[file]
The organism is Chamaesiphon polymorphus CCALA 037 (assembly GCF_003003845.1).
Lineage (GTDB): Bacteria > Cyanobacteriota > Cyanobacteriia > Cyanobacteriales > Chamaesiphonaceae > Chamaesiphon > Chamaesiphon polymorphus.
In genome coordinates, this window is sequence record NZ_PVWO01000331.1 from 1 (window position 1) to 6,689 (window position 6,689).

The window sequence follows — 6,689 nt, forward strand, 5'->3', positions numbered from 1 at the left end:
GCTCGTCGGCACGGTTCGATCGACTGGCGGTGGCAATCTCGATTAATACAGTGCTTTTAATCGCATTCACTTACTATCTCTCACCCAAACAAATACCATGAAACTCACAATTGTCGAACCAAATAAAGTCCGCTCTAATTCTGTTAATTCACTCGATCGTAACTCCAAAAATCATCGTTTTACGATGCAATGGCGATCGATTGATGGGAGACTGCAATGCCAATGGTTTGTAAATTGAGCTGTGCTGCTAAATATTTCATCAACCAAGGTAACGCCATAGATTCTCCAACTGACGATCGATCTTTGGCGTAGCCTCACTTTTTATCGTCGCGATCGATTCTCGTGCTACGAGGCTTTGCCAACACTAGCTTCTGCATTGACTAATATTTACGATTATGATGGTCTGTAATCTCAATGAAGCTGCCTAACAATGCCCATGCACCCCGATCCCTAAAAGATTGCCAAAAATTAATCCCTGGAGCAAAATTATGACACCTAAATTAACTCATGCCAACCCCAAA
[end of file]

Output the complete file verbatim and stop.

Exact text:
The organism is Chamaesiphon polymorphus CCALA 037 (assembly GCF_003003845.1).
Lineage (GTDB): Bacteria > Cyanobacteriota > Cyanobacteriia > Cyanobacteriales > Chamaesiphonaceae > Chamaesiphon > Chamaesiphon polymorphus.
In genome coordinates, this window is sequence record NZ_PVWO01000331.1 from 1 (window position 1) to 6,689 (window position 6,689).

The window sequence follows — 6,689 nt, forward strand, 5'->3', positions numbered from 1 at the left end:
GCTCGTCGGCACGGTTCGATCGACTGGCGGTGGCAATCTCGATTAATACAGTGCTTTTAATCGCATTCACTTACTATCTCTCACCCAAACAAATACCATGAAACTCACAATTGTCGAACCAAATAAAGTCCGCTCTAATTCTGTTAATTCACTCGATCGTAACTCCAAAAATCATCGTTTTACGATGCAATGGCGATCGATTGATGGGAGACTGCAATGCCAATGGTTTGTAAATTGAGCTGTGCTGCTAAATATTTCATCAACCAAGGTAACGCCATAGATTCTCCAACTGACGATCGATCTTTGGCGTAGCCTCACTTTTTATCGTCGCGATCGATTCTCGTGCTACGAGGCTTTGCCAACACTAGCTTCTGCATTGACTAATATTTACGATTATGATGGTCTGTAATCTCAATGAAGCTGCCTAACAATGCCCATGCACCCCGATCCCTAAAAGATTGCCAAAAATTAATCCCTGGAGCAAAATTATGACACCTAAATTAACTCATGCCAACCCCAAA